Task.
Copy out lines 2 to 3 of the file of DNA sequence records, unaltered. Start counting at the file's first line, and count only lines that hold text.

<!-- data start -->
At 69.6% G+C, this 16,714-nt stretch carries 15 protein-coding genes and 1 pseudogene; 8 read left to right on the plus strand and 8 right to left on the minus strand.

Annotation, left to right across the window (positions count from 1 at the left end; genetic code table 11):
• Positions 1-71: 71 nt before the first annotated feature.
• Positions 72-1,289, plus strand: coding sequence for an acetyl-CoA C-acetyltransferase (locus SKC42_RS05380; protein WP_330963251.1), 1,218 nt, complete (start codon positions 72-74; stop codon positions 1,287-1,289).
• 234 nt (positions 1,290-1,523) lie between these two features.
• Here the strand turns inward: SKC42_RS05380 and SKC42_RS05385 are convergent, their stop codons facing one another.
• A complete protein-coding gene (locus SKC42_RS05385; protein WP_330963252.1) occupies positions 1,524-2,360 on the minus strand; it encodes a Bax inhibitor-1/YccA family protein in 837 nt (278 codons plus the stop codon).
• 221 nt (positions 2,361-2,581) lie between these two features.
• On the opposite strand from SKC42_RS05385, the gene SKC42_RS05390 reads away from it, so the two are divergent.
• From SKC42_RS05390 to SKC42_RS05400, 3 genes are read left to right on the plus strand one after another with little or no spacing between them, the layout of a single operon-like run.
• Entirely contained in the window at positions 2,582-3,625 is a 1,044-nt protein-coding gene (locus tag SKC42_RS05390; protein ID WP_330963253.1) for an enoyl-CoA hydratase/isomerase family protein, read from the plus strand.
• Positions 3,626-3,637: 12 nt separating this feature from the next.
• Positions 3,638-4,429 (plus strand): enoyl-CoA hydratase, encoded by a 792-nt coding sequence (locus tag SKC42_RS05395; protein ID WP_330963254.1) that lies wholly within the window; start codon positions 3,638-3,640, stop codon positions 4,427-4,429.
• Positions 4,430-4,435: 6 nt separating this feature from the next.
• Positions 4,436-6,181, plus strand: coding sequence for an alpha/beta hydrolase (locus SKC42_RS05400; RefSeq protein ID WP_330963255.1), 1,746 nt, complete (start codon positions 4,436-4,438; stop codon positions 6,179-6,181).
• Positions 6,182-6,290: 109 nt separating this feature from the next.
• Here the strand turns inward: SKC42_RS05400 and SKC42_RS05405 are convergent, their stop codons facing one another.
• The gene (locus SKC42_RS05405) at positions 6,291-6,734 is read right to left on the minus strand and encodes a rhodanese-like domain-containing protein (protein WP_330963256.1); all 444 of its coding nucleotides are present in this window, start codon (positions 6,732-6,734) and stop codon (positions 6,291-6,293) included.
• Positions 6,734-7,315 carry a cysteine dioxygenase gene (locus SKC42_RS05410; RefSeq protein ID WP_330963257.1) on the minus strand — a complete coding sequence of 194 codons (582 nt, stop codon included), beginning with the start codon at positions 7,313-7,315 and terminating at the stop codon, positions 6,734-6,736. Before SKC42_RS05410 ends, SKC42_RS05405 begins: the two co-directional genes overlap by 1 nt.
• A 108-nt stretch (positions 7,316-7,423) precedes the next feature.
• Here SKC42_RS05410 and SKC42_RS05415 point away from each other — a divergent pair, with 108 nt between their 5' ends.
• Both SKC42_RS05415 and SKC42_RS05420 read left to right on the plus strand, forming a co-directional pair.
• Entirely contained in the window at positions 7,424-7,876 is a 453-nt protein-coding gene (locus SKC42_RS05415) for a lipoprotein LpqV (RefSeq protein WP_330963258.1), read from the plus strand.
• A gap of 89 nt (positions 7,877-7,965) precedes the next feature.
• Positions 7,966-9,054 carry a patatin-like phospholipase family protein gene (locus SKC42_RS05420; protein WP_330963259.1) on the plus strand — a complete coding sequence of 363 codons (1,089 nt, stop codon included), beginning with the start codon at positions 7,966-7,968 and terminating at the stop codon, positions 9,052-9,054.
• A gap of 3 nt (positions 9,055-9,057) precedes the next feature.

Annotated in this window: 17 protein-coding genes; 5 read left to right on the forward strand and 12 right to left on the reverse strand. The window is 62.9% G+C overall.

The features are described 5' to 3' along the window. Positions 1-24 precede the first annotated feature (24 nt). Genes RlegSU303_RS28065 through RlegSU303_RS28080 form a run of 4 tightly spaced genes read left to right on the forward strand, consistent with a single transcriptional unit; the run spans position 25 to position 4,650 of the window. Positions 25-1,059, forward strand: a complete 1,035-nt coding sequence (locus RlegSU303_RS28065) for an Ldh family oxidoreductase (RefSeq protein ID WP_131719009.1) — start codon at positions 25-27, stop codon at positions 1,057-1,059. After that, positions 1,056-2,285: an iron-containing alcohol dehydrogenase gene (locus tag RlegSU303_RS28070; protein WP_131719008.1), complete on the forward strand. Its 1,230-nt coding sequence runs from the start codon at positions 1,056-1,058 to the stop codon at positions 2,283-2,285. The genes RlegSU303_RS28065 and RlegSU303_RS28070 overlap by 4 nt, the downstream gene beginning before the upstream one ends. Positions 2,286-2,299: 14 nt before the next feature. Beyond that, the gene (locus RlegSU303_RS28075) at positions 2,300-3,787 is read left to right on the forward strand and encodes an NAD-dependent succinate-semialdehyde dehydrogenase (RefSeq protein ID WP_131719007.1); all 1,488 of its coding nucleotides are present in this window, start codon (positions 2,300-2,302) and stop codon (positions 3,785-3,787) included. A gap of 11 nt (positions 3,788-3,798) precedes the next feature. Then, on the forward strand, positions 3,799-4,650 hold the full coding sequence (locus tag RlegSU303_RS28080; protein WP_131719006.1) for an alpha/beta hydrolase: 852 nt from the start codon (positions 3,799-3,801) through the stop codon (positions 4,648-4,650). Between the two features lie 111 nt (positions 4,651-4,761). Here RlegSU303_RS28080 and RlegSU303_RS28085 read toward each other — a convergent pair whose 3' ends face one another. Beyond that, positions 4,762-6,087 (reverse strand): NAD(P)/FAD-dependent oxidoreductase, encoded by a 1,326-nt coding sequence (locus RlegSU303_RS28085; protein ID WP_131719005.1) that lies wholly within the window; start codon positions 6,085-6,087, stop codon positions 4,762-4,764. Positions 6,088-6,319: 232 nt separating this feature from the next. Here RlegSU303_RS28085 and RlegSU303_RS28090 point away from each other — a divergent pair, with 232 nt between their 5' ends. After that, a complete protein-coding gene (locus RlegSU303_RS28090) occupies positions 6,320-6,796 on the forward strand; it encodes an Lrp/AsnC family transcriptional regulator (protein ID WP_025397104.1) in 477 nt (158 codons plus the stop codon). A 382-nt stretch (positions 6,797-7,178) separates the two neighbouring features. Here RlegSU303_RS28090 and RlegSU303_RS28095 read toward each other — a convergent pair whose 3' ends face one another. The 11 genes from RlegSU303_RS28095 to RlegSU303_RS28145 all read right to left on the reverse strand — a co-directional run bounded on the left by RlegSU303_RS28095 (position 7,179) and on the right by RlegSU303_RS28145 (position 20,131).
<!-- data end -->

Annotation, left to right across the window (positions count from 1 at the left end; genetic code table 11):
• Positions 1-71: 71 nt before the first annotated feature.